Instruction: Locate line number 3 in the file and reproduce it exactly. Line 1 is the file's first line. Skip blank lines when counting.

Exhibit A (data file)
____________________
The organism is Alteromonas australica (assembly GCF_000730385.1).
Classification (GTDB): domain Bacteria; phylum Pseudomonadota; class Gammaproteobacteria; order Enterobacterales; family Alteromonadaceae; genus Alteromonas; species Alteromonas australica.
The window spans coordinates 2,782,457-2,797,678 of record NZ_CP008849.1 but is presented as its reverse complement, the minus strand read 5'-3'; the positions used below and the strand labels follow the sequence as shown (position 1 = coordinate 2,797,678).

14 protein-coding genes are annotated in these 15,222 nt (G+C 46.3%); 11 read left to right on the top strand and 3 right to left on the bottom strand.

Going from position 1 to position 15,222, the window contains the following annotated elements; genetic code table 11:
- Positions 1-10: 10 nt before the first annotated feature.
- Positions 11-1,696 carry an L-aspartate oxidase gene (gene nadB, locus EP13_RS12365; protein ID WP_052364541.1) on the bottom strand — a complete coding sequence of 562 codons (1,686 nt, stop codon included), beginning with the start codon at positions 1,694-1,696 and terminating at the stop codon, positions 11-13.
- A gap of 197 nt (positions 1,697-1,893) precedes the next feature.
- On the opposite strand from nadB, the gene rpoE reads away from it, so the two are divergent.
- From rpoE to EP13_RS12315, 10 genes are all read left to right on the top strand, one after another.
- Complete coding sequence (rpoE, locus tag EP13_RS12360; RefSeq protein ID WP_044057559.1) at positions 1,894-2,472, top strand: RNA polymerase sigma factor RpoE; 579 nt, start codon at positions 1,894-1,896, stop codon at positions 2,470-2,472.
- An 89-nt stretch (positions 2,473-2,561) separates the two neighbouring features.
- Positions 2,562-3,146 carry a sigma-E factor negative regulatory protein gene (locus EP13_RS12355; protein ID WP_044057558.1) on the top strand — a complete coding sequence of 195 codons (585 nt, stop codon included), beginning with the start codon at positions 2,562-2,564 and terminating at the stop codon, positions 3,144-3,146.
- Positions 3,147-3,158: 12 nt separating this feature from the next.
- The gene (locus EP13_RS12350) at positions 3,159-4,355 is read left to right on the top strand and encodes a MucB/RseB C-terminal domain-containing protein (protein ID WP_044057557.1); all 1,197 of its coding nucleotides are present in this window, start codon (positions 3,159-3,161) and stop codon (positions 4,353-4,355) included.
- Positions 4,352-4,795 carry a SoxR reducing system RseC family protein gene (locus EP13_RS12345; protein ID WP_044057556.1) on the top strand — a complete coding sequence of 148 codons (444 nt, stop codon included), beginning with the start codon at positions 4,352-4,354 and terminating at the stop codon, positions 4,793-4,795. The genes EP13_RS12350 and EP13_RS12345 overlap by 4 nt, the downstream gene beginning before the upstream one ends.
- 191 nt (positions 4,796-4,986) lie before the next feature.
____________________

The window spans coordinates 2,782,457-2,797,678 of record NZ_CP008849.1 but is presented as its reverse complement, the minus strand read 5'-3'; the positions used below and the strand labels follow the sequence as shown (position 1 = coordinate 2,797,678).